Yesterday, the CEO of Metaphysic, Tom Graham, has made history by becoming the first person to register his AI likeness with the U.S. Copyright Office for copyright protection. Metaphysic, a pioneer in generative AI technology, creates hyperreal content and champions individual ownership and control of their AI likenesses and biometric data. Through this submission, Graham showcases the blurring line between real-life and computer-generated media by utilizing legal institutions and current laws and regulations. His aim, along with Metaphysic, is to establish a fresh set of intellectual property rights that will be accessible to everyone in the future.
"Generative AI can create content that looks and feels real, and regular people's avatars can be inserted into content by third parties without their consent. This is not right, and we should never lose control over our identity, privacy or biometric data," so Thomas Graham, CEO of Metaphysic. "I hope that copyright registration of the photo-realistic AI-generated version of myself will increase my ability to take action against unauthorized AI impersonations of myself in the future. Today's law supports that. We all need to work hard to ensure that future laws and regulations strengthen individual's rights and protect vulnerable members of society."
To create his AI likeness, Graham had to make a three-minute video of himself using his mobile phone. The video captured his voice, biometric data, and physical appearance. After receiving the video, Metaphysic utilized tits industry-leading hyperreal AI tools to create a hyperrealistic avatar of Graham as he is today. Graham was extensively involved in the process, collaborating with the Metaphysic team to curate the training dataset and refine the AI's appearance to his liking. In addition to fine-tuning the AI's appearance, Graham and the team also took steps to composite and merge the AI model output into the underlying video to achieve an accurate representation of his hyperrealistic AI self.
Ensuring mass adoption of AI technologies will depend on upholding data ownership and safeguarding individual rights, especially as Metaphysic introduces innovative technologies that alter the landscape of entertainment and the internet. By using Graham's AI likeness as an example, the process of registering copyright can serve as a blueprint for other public figures and individuals to follow in protecting their identities, performances, and brands.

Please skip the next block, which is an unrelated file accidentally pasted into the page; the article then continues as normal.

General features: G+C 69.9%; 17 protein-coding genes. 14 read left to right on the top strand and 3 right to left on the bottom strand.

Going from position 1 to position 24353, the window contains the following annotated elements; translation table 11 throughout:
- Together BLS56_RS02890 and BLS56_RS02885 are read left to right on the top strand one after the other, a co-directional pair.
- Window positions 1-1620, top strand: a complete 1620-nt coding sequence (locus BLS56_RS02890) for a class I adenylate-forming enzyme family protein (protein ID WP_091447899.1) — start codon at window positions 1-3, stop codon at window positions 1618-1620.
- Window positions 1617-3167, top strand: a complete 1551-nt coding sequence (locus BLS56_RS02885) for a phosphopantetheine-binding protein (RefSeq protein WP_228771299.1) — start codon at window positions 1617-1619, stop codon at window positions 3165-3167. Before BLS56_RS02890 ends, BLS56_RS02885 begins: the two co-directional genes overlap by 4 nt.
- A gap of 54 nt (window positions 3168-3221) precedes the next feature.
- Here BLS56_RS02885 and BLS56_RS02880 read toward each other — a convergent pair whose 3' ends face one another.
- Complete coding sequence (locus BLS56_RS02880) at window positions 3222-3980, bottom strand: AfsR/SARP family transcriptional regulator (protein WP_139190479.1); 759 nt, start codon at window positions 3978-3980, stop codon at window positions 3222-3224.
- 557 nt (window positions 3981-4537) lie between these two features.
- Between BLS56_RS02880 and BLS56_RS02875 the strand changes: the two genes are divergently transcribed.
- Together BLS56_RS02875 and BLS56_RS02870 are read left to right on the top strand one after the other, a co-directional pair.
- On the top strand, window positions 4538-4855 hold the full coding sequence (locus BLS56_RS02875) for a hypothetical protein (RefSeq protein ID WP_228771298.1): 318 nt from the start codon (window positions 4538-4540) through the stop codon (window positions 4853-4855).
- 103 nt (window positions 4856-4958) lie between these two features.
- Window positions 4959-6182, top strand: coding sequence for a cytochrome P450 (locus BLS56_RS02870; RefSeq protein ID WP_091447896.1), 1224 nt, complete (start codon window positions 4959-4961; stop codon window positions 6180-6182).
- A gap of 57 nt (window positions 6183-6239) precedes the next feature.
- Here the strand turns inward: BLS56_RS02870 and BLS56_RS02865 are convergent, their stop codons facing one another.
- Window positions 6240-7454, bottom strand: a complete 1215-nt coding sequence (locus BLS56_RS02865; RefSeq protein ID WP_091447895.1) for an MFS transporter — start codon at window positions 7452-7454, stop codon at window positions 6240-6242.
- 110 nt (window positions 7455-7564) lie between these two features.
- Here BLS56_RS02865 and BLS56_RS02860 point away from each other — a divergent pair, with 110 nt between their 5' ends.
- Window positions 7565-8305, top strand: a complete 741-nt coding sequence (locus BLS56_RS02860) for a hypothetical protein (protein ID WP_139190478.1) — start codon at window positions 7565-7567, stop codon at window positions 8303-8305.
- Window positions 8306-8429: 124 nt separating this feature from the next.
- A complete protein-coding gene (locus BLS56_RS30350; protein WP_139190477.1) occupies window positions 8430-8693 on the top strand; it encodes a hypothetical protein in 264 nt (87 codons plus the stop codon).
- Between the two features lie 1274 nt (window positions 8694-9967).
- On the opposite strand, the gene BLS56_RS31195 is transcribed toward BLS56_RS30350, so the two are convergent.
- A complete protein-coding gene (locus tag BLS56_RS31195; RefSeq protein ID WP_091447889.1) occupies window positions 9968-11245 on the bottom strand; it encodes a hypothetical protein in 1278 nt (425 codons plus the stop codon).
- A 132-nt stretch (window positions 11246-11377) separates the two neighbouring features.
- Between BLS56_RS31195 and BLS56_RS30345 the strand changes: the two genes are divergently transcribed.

The information presented in this statement, along with any future remarks or observations related to the topic, is not intended to serve as legal advice and should not be construed as such. The content of this statement is solely for general informational purposes. Graham and Metaphysic's understanding is that Graham's AI likeness qualifies as a man-made work eligible for copyright protection under the U.S. Copyright Act of 1976, as amended, and can be registered with the U.S. Copyright Office. However, the future development of laws and regulations related to registering copyright for AI likenesses, as well as the scope of individuals' rights and remedies against third-party copyright infringement, remains uncertain. Graham and Metaphysic aspire for their actions to propel the ongoing discourse on privacy and individual rights in the face of rapidly progressing generative AI technologies that are progressively more realistic and difficult to discern from reality.